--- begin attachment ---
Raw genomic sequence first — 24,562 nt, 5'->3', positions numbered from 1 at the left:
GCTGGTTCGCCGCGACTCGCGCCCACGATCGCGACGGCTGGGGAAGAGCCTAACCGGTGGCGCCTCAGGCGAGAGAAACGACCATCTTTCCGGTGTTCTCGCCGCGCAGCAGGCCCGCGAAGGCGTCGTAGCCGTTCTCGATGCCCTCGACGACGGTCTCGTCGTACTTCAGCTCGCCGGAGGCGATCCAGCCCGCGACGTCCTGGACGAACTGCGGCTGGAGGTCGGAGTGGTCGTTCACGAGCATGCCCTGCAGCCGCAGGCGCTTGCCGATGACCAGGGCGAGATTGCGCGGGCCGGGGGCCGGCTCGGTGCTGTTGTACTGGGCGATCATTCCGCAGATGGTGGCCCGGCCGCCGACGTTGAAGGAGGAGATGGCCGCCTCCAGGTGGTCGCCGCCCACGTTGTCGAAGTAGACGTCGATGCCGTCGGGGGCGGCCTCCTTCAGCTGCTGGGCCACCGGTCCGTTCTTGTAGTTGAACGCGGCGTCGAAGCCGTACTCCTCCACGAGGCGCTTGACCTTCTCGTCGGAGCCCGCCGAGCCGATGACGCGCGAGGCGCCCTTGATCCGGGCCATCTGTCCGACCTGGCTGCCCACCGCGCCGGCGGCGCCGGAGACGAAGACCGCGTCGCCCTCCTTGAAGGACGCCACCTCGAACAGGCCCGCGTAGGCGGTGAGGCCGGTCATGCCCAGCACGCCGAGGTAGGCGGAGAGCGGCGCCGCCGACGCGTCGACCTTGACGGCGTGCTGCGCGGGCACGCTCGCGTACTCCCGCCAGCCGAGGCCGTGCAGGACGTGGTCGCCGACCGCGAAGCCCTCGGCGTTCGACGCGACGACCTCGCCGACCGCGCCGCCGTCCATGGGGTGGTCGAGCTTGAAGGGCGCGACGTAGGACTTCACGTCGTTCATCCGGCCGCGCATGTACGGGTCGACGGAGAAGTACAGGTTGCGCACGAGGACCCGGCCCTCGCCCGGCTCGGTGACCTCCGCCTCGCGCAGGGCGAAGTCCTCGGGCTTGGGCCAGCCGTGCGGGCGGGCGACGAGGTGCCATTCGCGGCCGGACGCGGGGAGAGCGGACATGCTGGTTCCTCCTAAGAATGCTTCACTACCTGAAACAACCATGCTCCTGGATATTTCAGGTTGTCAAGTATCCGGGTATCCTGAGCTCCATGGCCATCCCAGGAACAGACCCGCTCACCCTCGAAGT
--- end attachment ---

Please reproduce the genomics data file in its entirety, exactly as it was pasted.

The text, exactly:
Raw genomic sequence first — 24,562 nt, 5'->3', positions numbered from 1 at the left:
GCTGGTTCGCCGCGACTCGCGCCCACGATCGCGACGGCTGGGGAAGAGCCTAACCGGTGGCGCCTCAGGCGAGAGAAACGACCATCTTTCCGGTGTTCTCGCCGCGCAGCAGGCCCGCGAAGGCGTCGTAGCCGTTCTCGATGCCCTCGACGACGGTCTCGTCGTACTTCAGCTCGCCGGAGGCGATCCAGCCCGCGACGTCCTGGACGAACTGCGGCTGGAGGTCGGAGTGGTCGTTCACGAGCATGCCCTGCAGCCGCAGGCGCTTGCCGATGACCAGGGCGAGATTGCGCGGGCCGGGGGCCGGCTCGGTGCTGTTGTACTGGGCGATCATTCCGCAGATGGTGGCCCGGCCGCCGACGTTGAAGGAGGAGATGGCCGCCTCCAGGTGGTCGCCGCCCACGTTGTCGAAGTAGACGTCGATGCCGTCGGGGGCGGCCTCCTTCAGCTGCTGGGCCACCGGTCCGTTCTTGTAGTTGAACGCGGCGTCGAAGCCGTACTCCTCCACGAGGCGCTTGACCTTCTCGTCGGAGCCCGCCGAGCCGATGACGCGCGAGGCGCCCTTGATCCGGGCCATCTGTCCGACCTGGCTGCCCACCGCGCCGGCGGCGCCGGAGACGAAGACCGCGTCGCCCTCCTTGAAGGACGCCACCTCGAACAGGCCCGCGTAGGCGGTGAGGCCGGTCATGCCCAGCACGCCGAGGTAGGCGGAGAGCGGCGCCGCCGACGCGTCGACCTTGACGGCGTGCTGCGCGGGCACGCTCGCGTACTCCCGCCAGCCGAGGCCGTGCAGGACGTGGTCGCCGACCGCGAAGCCCTCGGCGTTCGACGCGACGACCTCGCCGACCGCGCCGCCGTCCATGGGGTGGTCGAGCTTGAAGGGCGCGACGTAGGACTTCACGTCGTTCATCCGGCCGCGCATGTACGGGTCGACGGAGAAGTACAGGTTGCGCACGAGGACCCGGCCCTCGCCCGGCTCGGTGACCTCCGCCTCGCGCAGGGCGAAGTCCTCGGGCTTGGGCCAGCCGTGCGGGCGGGCGACGAGGTGCCATTCGCGGCCGGACGCGGGGAGAGCGGACATGCTGGTTCCTCCTAAGAATGCTTCACTACCTGAAACAACCATGCTCCTGGATATTTCAGGTTGTCAAGTATCCGGGTATCCTGAGCTCCATGGCCATCCCAGGAACAGACCCGCTCACCCTCGAAGT